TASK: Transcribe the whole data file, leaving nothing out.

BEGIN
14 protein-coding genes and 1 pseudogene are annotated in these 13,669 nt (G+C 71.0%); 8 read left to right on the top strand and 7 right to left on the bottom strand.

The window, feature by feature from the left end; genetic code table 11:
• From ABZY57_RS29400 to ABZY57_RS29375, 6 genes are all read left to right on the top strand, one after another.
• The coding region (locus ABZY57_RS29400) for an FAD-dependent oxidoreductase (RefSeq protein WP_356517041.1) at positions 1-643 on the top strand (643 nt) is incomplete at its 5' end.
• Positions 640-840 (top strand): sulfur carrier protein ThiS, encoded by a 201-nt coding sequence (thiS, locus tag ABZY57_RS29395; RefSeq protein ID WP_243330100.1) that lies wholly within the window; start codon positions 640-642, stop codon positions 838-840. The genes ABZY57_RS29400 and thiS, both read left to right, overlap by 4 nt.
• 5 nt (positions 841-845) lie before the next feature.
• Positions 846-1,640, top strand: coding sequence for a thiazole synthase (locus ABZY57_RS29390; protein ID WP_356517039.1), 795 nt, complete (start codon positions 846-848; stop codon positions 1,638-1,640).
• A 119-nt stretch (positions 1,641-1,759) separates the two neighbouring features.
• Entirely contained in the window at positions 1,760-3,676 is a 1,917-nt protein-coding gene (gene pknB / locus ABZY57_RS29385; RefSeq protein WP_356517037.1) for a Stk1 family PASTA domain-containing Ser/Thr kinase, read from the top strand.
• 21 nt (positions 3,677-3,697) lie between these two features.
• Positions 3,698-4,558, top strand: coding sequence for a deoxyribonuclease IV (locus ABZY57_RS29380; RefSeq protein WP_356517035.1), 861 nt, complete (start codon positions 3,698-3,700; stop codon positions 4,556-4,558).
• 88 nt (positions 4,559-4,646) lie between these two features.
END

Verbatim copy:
14 protein-coding genes and 1 pseudogene are annotated in these 13,669 nt (G+C 71.0%); 8 read left to right on the top strand and 7 right to left on the bottom strand.

The window, feature by feature from the left end; genetic code table 11:
• From ABZY57_RS29400 to ABZY57_RS29375, 6 genes are all read left to right on the top strand, one after another.
• The coding region (locus ABZY57_RS29400) for an FAD-dependent oxidoreductase (RefSeq protein WP_356517041.1) at positions 1-643 on the top strand (643 nt) is incomplete at its 5' end.
• Positions 640-840 (top strand): sulfur carrier protein ThiS, encoded by a 201-nt coding sequence (thiS, locus tag ABZY57_RS29395; RefSeq protein ID WP_243330100.1) that lies wholly within the window; start codon positions 640-642, stop codon positions 838-840. The genes ABZY57_RS29400 and thiS, both read left to right, overlap by 4 nt.
• 5 nt (positions 841-845) lie before the next feature.
• Positions 846-1,640, top strand: coding sequence for a thiazole synthase (locus ABZY57_RS29390; protein ID WP_356517039.1), 795 nt, complete (start codon positions 846-848; stop codon positions 1,638-1,640).
• A 119-nt stretch (positions 1,641-1,759) separates the two neighbouring features.
• Entirely contained in the window at positions 1,760-3,676 is a 1,917-nt protein-coding gene (gene pknB / locus ABZY57_RS29385; RefSeq protein WP_356517037.1) for a Stk1 family PASTA domain-containing Ser/Thr kinase, read from the top strand.
• 21 nt (positions 3,677-3,697) lie between these two features.
• Positions 3,698-4,558, top strand: coding sequence for a deoxyribonuclease IV (locus ABZY57_RS29380; RefSeq protein WP_356517035.1), 861 nt, complete (start codon positions 3,698-3,700; stop codon positions 4,556-4,558).
• 88 nt (positions 4,559-4,646) lie between these two features.